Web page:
Common Foods & Medications You Should Never Mix!

It is often said that one must be careful when combining two medications or antibiotics together for fear of toxic interactions. But the food / medications interactions are more frequent and less well known.

The diet can increase or decrease the absorption of a medication, sometimes very importantly.

When we take an antibiotic, our doctor and pharmacists alaways warn us to not drink alcohol. But did you know that there’s many other common food you shouldn’t mix with certain medications?

What type of interactions can happen?

Since most drugs are taken orally, their molecules can interact with food.

  • Direct interactions: they cancel or reduce the properties of drugs, or increase their effects
  • Indirect interactions: the slowing down of the transit can cause a drug over-absorption, its acceleration an under-absorption.

People at risk:

  • Pregnant women and breastfeeding mothers.
  • Young children whose toxin elimination system is not mature.
  • People with chronic illness requiring long-term medication treatment.
  • Children elderly, often undergoing polypharmacy while having a slowed metabolism that reduces the effectiveness of the majority of medications and their elimination.

Here are Common foods and medications that are dangerous to mix:

1. Grapefruit drinks: heart risks

Grapefruit juice causes interactions with many drugs. It contains substances that increase the intestinal absorption of certain treatments, especially those against hypercholesterolemia. In the first line: simvastatin, present in Lodales® or Zocor®.

With grapefruit, simvastatin can increase blood levels 15 times and lead to muscle problems.

Another contraindication, the total one: the treatments with cisapride against irritations of the esophagus, like Prepulsid®. Mixing may result in cardiac acceleration.

It has been reported by the American Family Physician that grapefruit is characterized by having a certain compound which is responsible for changing some of the the characteristics of those medications.

In practice: Avoid grapefruit juice within two hours before taking simvastatin. Do not exceed 25 cl per day. And ask your doctor.

2. Broccoli, Brussels sprouts, cabbage, spinach

Avoid mixing cabbage with anticoagulants. Foods that contain a lot of vitamin K, such as green vegetables, can reduce the ability of medicines to thin the blood.

In some people with heart disease, this could trigger a heart attack or stroke.

5. Bananas, green leafy vegetables, oranges

This group of foods should not be mixed with ACE inhibitors, used to lower blood pressure or to treat heart failure.

Interactions may also occur with certain diuretics, prescribed to reduce water retention and treat high blood pressure. These foods are all rich in potassium, which facilitates the transmission of electrical signals to cells.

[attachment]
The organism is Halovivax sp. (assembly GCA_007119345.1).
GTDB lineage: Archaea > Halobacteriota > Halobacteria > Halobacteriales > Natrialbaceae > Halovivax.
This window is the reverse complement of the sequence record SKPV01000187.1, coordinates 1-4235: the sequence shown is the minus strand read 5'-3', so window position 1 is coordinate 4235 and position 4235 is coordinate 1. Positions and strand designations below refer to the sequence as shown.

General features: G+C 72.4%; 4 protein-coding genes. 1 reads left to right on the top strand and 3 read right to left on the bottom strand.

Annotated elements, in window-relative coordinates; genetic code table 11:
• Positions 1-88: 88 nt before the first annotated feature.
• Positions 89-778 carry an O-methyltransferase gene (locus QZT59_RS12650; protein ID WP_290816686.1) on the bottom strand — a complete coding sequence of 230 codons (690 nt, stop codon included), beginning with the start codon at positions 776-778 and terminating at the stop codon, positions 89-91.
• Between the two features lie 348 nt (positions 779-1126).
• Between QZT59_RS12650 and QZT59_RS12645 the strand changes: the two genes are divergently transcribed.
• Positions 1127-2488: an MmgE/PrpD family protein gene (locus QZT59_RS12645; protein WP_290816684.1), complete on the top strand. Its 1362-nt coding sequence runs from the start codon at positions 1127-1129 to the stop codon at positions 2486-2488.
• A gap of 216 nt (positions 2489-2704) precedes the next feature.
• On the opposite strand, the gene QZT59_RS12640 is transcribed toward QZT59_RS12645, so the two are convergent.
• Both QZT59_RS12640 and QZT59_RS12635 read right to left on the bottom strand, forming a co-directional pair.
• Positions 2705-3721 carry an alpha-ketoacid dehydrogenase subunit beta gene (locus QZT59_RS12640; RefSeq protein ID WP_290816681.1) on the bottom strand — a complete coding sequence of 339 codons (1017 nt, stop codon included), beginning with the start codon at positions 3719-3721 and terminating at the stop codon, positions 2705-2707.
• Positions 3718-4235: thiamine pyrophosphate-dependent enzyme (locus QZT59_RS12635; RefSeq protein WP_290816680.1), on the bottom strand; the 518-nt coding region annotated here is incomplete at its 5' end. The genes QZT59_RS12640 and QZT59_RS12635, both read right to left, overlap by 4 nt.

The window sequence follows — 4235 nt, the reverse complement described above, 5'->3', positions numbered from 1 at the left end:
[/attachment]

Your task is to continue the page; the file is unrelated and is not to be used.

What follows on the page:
By taking them with medication, you could increase the amount of potassium in your body and cause an irregular heartbeat or heart palpitations.

3. Licorice

The black licorice plant, as well as supplements made from licorice extract, should not be mixed with the drugs used to treat heart failure and abnormal heart rhythms.

It is also best not to take it with most blood pressure medications, blood thinners and oral contraceptives.

Licorice, unlike licorice sweets, contains glycyrrhizic acid, which can cause irregular heartbeat, reduce the effectiveness of most antihypertensive medications, increase the side effects of anticoagulants, and increase blood pressure. arterial and lower potassium levels when consumed with oral contraceptives.

4. Milk

Consumed with certain drugs, milk can become an enemy of the skin or urinary tract. Its calcium weakens the action of certain treatments.

Including antibiotics against cutaneous infections based on tetracycline (Aureomycine® or Atede®) or against urinary tract infections (Uniflox® and Ciflox®).

Milk may also decrease the action of aspirin. A high consumption would indeed change the acidity of the urine and accelerate the elimination of the drug.

Space at least three hours for these treatments and the consumption of any dairy product.

5. Cheeses: to be limited with antidepressants

Camembert, Gruyère or mozzarella do not go well with certain antidepressants.

These fermented cheeses contain a chemical compound called “tyramine”. This can cause seizures of high blood pressure if it is associated with Marsilid® type treatments.

High dose tyramine may also have similar effects with the antibiotic linezolid (Zyvoxid®), which is used for severe lung and skin infections.

If you take one of these treatments, avoid as much as possible the fermented cheeses. But also red wine, beer, sauerkraut or soy sauce, rich in tyramine.

6. No alcohol with ibuprofen